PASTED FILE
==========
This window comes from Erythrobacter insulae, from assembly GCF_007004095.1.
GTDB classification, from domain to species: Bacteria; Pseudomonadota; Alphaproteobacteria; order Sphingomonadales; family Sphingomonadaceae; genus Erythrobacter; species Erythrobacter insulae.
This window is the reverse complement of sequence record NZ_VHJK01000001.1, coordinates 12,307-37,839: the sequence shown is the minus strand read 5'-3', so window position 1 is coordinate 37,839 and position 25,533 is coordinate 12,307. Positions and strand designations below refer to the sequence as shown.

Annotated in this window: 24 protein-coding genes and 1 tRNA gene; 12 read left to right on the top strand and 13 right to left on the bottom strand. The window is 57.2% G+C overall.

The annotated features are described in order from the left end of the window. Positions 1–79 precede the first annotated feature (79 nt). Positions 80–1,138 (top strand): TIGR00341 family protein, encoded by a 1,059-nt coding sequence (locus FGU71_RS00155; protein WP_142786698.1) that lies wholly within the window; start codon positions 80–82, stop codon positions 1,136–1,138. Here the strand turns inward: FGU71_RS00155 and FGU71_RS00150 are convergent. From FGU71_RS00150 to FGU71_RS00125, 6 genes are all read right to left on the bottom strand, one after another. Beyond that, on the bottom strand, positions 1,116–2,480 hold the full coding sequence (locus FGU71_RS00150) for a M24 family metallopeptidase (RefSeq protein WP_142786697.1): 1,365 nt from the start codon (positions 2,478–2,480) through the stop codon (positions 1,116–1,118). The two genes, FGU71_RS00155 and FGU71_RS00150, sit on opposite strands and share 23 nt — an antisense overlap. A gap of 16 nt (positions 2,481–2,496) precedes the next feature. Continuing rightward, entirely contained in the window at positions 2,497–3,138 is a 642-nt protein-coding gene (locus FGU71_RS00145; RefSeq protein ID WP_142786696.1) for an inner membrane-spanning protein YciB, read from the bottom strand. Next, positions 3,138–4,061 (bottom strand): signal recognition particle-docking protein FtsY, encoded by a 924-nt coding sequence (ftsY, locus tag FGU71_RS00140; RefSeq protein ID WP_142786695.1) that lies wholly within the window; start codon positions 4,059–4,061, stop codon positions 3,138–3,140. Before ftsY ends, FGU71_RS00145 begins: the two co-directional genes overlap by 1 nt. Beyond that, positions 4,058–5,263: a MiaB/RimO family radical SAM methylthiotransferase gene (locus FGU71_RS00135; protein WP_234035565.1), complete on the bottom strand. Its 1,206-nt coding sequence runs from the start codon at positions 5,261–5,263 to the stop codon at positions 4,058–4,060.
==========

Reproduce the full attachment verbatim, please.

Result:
This window comes from Erythrobacter insulae, from assembly GCF_007004095.1.
GTDB classification, from domain to species: Bacteria; Pseudomonadota; Alphaproteobacteria; order Sphingomonadales; family Sphingomonadaceae; genus Erythrobacter; species Erythrobacter insulae.
This window is the reverse complement of sequence record NZ_VHJK01000001.1, coordinates 12,307-37,839: the sequence shown is the minus strand read 5'-3', so window position 1 is coordinate 37,839 and position 25,533 is coordinate 12,307. Positions and strand designations below refer to the sequence as shown.

Annotated in this window: 24 protein-coding genes and 1 tRNA gene; 12 read left to right on the top strand and 13 right to left on the bottom strand. The window is 57.2% G+C overall.

The annotated features are described in order from the left end of the window. Positions 1–79 precede the first annotated feature (79 nt). Positions 80–1,138 (top strand): TIGR00341 family protein, encoded by a 1,059-nt coding sequence (locus FGU71_RS00155; protein WP_142786698.1) that lies wholly within the window; start codon positions 80–82, stop codon positions 1,136–1,138. Here the strand turns inward: FGU71_RS00155 and FGU71_RS00150 are convergent. From FGU71_RS00150 to FGU71_RS00125, 6 genes are all read right to left on the bottom strand, one after another. Beyond that, on the bottom strand, positions 1,116–2,480 hold the full coding sequence (locus FGU71_RS00150) for a M24 family metallopeptidase (RefSeq protein WP_142786697.1): 1,365 nt from the start codon (positions 2,478–2,480) through the stop codon (positions 1,116–1,118). The two genes, FGU71_RS00155 and FGU71_RS00150, sit on opposite strands and share 23 nt — an antisense overlap. A gap of 16 nt (positions 2,481–2,496) precedes the next feature. Continuing rightward, entirely contained in the window at positions 2,497–3,138 is a 642-nt protein-coding gene (locus FGU71_RS00145; RefSeq protein ID WP_142786696.1) for an inner membrane-spanning protein YciB, read from the bottom strand. Next, positions 3,138–4,061 (bottom strand): signal recognition particle-docking protein FtsY, encoded by a 924-nt coding sequence (ftsY, locus tag FGU71_RS00140; RefSeq protein ID WP_142786695.1) that lies wholly within the window; start codon positions 4,059–4,061, stop codon positions 3,138–3,140. Before ftsY ends, FGU71_RS00145 begins: the two co-directional genes overlap by 1 nt. Beyond that, positions 4,058–5,263: a MiaB/RimO family radical SAM methylthiotransferase gene (locus FGU71_RS00135; protein WP_234035565.1), complete on the bottom strand. Its 1,206-nt coding sequence runs from the start codon at positions 5,261–5,263 to the stop codon at positions 4,058–4,060.